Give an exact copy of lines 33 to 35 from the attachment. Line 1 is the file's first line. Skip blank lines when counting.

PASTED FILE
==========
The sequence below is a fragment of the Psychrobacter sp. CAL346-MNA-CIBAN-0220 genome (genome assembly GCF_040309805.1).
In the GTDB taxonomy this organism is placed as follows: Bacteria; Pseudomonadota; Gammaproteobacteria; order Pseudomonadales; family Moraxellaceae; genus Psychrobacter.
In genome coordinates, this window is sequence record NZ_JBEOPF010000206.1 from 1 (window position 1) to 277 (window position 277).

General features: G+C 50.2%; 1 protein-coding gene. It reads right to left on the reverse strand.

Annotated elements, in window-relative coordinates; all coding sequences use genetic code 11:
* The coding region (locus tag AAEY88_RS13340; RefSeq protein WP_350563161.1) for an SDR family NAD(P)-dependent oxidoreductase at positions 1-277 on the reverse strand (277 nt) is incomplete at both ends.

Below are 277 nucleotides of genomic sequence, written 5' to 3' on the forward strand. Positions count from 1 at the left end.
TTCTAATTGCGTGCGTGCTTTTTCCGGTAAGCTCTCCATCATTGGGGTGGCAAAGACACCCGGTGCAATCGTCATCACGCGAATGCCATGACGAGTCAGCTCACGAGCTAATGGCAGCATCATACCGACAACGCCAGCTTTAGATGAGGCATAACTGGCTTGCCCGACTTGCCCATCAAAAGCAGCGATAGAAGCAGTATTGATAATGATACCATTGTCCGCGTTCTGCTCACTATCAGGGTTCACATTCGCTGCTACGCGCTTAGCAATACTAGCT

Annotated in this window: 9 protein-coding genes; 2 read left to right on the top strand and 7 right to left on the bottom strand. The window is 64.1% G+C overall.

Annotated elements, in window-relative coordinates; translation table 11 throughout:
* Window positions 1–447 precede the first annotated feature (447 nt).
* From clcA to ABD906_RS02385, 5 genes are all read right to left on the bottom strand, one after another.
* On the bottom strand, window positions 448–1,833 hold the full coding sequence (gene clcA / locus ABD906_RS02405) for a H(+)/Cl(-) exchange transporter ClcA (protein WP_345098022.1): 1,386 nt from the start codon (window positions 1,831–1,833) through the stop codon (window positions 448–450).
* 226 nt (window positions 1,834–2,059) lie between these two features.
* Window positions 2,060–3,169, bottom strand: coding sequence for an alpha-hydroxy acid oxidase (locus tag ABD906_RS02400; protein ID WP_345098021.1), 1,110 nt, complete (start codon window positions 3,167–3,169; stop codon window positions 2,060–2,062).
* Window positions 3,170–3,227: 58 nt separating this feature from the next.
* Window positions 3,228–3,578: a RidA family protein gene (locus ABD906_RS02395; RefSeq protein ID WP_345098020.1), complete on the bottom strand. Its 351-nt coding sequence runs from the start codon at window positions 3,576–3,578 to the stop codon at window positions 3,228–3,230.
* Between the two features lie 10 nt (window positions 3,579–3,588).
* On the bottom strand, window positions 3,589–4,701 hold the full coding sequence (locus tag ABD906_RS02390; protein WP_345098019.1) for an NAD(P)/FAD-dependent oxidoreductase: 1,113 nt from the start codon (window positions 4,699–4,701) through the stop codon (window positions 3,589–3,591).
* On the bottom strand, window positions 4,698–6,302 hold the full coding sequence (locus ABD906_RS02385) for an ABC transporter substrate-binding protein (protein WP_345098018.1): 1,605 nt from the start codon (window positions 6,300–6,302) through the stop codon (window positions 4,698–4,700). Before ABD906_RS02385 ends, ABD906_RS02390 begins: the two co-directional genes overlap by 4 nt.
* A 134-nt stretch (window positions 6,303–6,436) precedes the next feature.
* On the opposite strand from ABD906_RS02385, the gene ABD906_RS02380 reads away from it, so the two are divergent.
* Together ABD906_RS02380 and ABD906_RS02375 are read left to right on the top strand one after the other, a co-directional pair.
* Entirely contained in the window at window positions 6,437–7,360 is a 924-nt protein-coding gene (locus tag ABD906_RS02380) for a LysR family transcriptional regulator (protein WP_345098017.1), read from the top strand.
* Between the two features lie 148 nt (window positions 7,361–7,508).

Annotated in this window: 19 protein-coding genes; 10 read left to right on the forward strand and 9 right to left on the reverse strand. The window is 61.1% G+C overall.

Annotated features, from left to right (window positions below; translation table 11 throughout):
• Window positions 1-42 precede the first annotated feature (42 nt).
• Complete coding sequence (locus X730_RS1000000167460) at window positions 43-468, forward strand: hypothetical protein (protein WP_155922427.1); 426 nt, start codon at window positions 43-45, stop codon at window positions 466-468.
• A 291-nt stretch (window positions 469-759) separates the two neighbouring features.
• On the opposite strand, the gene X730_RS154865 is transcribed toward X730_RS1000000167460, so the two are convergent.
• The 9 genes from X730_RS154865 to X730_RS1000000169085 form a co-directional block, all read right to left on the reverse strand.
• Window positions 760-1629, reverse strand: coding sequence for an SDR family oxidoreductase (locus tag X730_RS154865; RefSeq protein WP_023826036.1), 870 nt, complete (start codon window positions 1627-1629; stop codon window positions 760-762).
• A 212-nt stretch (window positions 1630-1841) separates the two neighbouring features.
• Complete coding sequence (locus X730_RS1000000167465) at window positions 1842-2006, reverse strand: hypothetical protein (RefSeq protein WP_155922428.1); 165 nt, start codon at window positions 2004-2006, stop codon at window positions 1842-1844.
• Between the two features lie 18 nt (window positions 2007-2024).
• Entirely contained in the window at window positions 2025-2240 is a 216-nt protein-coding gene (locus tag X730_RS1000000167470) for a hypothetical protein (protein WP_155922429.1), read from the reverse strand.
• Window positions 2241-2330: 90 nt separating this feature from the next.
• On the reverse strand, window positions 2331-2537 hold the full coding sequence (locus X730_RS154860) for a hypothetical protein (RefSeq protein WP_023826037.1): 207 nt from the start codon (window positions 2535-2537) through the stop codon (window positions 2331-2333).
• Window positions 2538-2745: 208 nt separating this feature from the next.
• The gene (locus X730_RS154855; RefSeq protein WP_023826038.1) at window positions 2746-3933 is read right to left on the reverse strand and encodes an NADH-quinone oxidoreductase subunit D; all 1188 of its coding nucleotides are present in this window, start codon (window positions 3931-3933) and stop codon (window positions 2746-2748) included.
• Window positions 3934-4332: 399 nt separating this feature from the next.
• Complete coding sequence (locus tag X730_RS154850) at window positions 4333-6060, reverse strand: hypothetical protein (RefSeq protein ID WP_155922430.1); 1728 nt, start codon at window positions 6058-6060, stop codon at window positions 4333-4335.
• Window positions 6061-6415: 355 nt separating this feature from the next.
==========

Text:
• Window positions 760-1629, reverse strand: coding sequence for an SDR family oxidoreductase (locus tag X730_RS154865; RefSeq protein WP_023826036.1), 870 nt, complete (start codon window positions 1627-1629; stop codon window positions 760-762).
• A 212-nt stretch (window positions 1630-1841) separates the two neighbouring features.
• Complete coding sequence (locus X730_RS1000000167465) at window positions 1842-2006, reverse strand: hypothetical protein (RefSeq protein WP_155922428.1); 165 nt, start codon at window positions 2004-2006, stop codon at window positions 1842-1844.